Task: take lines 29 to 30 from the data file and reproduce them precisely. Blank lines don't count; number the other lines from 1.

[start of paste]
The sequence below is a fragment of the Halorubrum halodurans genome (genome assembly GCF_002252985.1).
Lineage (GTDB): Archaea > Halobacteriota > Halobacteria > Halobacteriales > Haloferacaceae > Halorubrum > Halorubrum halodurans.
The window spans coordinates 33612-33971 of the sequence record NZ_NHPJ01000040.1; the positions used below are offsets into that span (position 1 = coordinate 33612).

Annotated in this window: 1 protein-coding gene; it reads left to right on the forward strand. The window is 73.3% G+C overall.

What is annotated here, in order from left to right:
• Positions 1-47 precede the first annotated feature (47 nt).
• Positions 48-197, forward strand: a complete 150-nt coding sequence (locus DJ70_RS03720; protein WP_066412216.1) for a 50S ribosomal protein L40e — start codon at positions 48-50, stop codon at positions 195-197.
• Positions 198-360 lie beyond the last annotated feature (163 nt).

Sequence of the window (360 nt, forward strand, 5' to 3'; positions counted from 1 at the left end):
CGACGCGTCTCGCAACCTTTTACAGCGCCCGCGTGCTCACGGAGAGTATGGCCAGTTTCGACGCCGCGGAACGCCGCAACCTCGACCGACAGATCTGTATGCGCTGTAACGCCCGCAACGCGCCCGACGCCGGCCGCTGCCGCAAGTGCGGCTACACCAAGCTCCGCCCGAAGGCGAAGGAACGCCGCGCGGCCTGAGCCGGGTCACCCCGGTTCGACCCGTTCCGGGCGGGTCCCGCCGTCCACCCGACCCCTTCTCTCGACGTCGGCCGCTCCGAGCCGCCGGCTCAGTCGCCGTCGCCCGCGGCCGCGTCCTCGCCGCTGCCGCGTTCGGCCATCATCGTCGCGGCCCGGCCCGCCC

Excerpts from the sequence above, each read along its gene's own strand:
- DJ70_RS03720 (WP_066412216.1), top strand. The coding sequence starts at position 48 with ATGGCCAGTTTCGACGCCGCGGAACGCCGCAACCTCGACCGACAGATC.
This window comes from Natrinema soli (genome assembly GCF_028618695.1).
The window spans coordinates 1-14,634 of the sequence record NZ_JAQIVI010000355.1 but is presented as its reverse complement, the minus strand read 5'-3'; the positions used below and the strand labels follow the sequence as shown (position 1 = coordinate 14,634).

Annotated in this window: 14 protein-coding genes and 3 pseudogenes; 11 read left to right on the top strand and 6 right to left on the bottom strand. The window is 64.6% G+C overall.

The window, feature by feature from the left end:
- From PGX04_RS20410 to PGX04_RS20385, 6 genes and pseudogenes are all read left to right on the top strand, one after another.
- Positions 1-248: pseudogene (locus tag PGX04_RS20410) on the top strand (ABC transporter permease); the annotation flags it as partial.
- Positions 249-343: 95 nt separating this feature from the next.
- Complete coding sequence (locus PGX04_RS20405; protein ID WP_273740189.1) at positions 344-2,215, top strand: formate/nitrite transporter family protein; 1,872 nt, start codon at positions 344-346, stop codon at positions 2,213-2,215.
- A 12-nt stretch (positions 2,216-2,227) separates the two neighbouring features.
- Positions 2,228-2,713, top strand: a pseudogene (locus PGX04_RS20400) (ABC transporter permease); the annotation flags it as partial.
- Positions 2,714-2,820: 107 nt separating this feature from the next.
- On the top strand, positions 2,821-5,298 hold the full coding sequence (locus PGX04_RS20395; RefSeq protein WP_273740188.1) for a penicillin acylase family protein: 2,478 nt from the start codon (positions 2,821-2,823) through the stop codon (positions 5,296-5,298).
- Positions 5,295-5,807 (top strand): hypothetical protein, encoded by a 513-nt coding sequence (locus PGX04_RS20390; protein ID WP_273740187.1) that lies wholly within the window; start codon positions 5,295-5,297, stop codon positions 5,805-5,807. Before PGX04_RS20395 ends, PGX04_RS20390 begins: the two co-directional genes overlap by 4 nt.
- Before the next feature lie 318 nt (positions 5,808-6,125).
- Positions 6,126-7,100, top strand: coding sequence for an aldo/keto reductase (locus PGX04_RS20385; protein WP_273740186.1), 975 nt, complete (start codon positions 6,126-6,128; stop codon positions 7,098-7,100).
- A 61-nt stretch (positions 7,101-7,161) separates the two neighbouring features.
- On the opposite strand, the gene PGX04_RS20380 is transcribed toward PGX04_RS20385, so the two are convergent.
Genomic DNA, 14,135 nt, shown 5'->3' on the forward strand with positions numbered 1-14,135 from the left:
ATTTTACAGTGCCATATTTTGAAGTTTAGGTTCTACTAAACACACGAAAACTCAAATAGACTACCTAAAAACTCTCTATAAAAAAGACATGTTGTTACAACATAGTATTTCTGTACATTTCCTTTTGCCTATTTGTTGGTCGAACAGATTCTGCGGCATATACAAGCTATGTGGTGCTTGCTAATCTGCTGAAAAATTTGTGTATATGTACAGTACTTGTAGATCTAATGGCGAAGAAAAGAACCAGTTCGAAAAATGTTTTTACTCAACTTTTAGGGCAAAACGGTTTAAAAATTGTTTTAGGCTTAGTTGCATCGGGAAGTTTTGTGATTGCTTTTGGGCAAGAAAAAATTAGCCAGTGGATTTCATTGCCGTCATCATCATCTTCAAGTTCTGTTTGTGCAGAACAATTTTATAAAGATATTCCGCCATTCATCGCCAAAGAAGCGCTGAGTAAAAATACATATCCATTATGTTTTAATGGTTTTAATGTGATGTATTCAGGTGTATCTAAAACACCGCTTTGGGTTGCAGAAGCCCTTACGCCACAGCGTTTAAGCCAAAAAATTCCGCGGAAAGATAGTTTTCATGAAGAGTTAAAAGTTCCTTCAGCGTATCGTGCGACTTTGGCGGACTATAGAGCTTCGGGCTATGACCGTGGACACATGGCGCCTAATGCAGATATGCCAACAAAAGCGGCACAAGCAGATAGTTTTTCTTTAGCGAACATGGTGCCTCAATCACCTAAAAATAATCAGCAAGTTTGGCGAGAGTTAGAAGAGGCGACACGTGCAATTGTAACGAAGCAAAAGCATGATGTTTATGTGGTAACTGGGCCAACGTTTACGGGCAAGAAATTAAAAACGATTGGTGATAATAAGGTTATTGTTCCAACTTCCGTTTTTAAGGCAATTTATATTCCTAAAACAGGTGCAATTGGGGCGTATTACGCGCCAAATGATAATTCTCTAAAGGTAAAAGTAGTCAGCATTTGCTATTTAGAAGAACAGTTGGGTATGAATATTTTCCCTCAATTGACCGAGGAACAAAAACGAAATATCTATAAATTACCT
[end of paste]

- On the opposite strand, the gene PGX04_RS20380 is transcribed toward PGX04_RS20385, so the two are convergent.
Genomic DNA, 14,135 nt, shown 5'->3' on the forward strand with positions numbered 1-14,135 from the left: